Here’s a bit of irony. After Australia recently condemned Saudi Arabia for human rights abuses, the latter exploded in an “extraordinary” tirade; Saudi Ambassador Abdulaziz Alwasil projected everything his nation does onto Australia. He claimed that minorities, migrants and Muslims face “horrific violations of human rights” and “racist and extremist policies…. We see in some countries, radicalism against Muslims, we see xenophobia, racism. And some governments sympathise with them [xenophobes and racists], like Australia. Here we refer to the massacre perpetrated by Brenton Tarrant – an Australian – which was based on hate speech.”
Some context is sorely needed: Saudi Arabia is where not a single non-Muslim building of worship is allowed; its highest Islamic authority decreed that it is “necessary to destroy all the churches of the region.” Whenever Christians are suspected of meeting in a house for worship—or as one Saudi official once complained, “plotting to celebrate Christmas”—they are arrested and punished. Any cross or other non-Muslim symbol found is confiscated and destroyed. Anyone caught trying to smuggle Bibles or any other “publications that have prejudice to any other religious belief other than Islam” can be executed.
A Colombian soccer-player “was arrested by the Saudi moral police after customers in a Riyadh shopping mall expressed outrage over the sports player’s religious tattoos, which included the face of Jesus of Nazareth on his arm.” A Romanian player kissed the tattoo of a cross he had on his arm after scoring a goal, causing public outrage.
As for “hate speech,” Saudi Arabia has an online fatwa, an Islamic-sanctioned opinion — in Arabic only—entitled, “Duty to Hate Jews, Polytheists, and Other Infidels” (my translation here). It comes from the fatwa wing of the government, meaning it has the full weight of the government behind it. According to this governmentally-supported fatwa, all Muslims must “oppose and hate whomever Allah commands us to oppose and hate, including the Jews, the Christians, and other mushrikin [polytheists], until they believe in Allah alone and abide by his laws, which he sent down to his Prophet Muhammad, peace and blessings upon him” (see Koran 60:4).
Yet here is Saudi Arabia accusing Australia—where Islam is freely practiced, where mosques and Korans proliferate, and where Muslims are granted full equality—of “horrific violations of human rights.”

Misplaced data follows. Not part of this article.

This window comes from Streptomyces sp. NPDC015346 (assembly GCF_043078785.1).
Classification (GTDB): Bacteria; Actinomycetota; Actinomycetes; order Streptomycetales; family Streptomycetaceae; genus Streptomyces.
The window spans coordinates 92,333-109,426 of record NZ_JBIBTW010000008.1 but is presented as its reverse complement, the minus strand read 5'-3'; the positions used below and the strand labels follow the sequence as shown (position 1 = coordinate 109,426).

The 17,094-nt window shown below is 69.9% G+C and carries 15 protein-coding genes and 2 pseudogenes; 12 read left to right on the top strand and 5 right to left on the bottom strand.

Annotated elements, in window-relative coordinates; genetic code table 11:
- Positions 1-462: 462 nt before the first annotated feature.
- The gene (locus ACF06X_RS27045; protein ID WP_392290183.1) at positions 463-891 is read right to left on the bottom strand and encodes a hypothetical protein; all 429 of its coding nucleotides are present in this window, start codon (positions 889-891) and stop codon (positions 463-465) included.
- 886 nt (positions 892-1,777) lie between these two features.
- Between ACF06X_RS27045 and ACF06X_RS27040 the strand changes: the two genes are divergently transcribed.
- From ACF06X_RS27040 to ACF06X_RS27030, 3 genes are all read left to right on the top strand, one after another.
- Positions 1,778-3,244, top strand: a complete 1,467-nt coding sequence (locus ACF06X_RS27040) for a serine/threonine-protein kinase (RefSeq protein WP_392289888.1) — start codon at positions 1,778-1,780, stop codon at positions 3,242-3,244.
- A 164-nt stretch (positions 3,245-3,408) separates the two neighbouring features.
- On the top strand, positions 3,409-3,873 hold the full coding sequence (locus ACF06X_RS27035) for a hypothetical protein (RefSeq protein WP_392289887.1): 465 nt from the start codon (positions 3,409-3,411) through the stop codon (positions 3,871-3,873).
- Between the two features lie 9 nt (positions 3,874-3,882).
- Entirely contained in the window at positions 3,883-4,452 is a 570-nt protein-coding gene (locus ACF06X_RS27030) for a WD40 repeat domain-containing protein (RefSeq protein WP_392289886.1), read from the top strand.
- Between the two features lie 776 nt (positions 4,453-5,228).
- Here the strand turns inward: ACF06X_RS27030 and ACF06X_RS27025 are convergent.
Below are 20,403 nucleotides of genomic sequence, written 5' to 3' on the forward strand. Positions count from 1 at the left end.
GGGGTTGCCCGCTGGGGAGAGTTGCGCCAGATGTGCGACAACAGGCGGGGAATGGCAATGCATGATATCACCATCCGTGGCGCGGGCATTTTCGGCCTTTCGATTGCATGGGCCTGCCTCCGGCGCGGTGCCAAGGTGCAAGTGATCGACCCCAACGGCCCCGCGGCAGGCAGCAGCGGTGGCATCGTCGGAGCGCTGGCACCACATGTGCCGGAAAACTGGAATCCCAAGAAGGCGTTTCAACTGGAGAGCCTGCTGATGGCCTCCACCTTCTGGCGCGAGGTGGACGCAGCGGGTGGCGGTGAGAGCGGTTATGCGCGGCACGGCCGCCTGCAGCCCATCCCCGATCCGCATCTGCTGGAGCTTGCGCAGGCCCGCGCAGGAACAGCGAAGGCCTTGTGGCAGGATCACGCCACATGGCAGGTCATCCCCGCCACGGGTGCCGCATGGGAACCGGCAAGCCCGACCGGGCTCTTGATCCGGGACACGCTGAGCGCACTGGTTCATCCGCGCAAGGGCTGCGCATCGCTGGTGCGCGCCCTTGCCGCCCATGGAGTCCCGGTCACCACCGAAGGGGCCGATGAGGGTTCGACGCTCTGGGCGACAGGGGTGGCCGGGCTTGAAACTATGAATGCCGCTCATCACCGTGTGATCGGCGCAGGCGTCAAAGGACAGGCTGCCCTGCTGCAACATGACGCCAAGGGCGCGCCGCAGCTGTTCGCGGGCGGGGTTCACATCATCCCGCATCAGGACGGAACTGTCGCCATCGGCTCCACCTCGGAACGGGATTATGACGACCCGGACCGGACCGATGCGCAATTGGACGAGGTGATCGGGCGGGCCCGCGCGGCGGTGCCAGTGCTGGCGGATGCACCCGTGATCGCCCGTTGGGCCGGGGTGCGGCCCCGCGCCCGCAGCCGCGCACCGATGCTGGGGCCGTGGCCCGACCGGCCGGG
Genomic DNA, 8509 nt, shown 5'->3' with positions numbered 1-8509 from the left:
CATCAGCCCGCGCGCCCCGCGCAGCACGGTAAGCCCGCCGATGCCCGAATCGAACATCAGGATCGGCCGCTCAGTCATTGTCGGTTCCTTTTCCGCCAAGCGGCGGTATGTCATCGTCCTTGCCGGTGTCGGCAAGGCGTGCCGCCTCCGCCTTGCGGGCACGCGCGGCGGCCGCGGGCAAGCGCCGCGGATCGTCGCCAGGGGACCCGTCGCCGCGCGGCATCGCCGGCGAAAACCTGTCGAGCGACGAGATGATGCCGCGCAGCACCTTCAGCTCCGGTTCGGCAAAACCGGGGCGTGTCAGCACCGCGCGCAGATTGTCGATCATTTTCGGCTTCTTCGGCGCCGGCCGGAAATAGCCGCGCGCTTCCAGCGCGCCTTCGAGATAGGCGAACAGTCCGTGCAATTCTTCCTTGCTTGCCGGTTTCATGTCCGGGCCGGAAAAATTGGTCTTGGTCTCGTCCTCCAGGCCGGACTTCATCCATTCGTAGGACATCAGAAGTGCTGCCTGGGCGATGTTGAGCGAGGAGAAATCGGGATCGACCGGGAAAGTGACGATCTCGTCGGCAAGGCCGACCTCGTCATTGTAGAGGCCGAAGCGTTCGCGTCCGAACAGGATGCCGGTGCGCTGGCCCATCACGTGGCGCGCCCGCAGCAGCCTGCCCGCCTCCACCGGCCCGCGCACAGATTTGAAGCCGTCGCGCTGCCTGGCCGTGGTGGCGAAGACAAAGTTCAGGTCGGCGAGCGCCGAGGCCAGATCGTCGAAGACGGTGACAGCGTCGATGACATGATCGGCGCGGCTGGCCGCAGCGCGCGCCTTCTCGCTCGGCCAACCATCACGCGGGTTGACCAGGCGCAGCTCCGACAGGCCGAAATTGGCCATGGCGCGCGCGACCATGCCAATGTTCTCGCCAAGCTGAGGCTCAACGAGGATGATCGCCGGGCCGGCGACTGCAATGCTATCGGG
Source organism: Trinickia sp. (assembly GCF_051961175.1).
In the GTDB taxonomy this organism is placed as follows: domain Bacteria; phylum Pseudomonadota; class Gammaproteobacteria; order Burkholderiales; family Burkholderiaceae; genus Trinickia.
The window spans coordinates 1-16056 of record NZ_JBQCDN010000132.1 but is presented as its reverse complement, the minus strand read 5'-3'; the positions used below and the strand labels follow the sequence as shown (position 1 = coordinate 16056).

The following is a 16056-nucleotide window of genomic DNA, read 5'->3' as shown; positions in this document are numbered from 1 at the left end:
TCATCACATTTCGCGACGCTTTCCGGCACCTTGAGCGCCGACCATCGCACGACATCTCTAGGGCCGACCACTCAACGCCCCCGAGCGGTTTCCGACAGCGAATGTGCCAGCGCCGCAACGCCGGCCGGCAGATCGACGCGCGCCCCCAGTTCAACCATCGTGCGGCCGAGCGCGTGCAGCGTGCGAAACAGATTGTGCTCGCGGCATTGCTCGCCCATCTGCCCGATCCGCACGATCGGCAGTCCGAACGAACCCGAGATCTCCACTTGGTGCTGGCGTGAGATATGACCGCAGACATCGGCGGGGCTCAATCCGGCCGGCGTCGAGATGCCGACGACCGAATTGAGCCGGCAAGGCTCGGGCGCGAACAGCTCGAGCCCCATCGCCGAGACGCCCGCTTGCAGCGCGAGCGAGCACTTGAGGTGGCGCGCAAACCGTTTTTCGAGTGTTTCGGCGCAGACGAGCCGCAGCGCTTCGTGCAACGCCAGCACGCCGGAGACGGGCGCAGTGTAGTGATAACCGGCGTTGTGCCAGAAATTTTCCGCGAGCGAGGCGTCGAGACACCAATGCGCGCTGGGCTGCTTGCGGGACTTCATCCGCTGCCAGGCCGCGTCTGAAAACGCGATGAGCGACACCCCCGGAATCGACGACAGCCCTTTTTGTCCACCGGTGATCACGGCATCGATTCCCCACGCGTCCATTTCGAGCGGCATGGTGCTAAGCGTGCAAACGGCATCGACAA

As for “racism” and “xenophobia”—which Saudi Arabia accuses Down Under of—in fact, few people are as clannish and racist as those of the Arabian Peninsula. Ten percent of the population is openly denied equal rights because of their race; black men are barred from holding many government positions; black women are often put on trial and executed for “witchcraft”; castrated African slaves are sold on Facebook in the birthplace of Islam, and its princes are known to beat their black slaves to death. Human Rights Watch has described conditions for foreign workers in Saudi Arabia as resembling slavery.
Worst of all is if you’re black and Christian. After 35 Christian Ethiopians were arrested and abused in prison for almost a year—simply for holding a private house prayer—one of them said after being released: “They [Saudis] are full of hatred towards non-Muslims.”
This is unsurprising considering that the Saudi education system makes it a point to indoctrinate Muslim children with hatred, teaching that “the Apes are the people of the Sabbath, the Jews; and the Swine are the infidels of the communion of Jesus, the Christians.”
According to Saudi novelist Hani Naqshabandi, “Our religious institutions do not give us room to exercise free thought… They [Saudi institutions] said that the Christian is an infidel, a denizen of hell, an enemy to Allah and Islam. So we said, ‘Allah’s curse on them.’”
Again, bear in mind that all of this hate, racism, and xenophobia is official Saudi policy—as opposed to the aberrant terrorist act of one Australian who was duly condemned and punished.
In short, Saudi Arabia and ISIS have much in common. The only difference is that the Arabian kingdom is filthy rich; it can be unabashedly hypocritical—not least because both the UN and USA play along. The former counts Saudi Arabia as one of “47 member states to promote human rights,” while the latter calls it a “friend and ally.”
Expecting a hypocrite to reform when you yourself—that is, your elected representatives—are part of his charade is, as might be imagined, futile.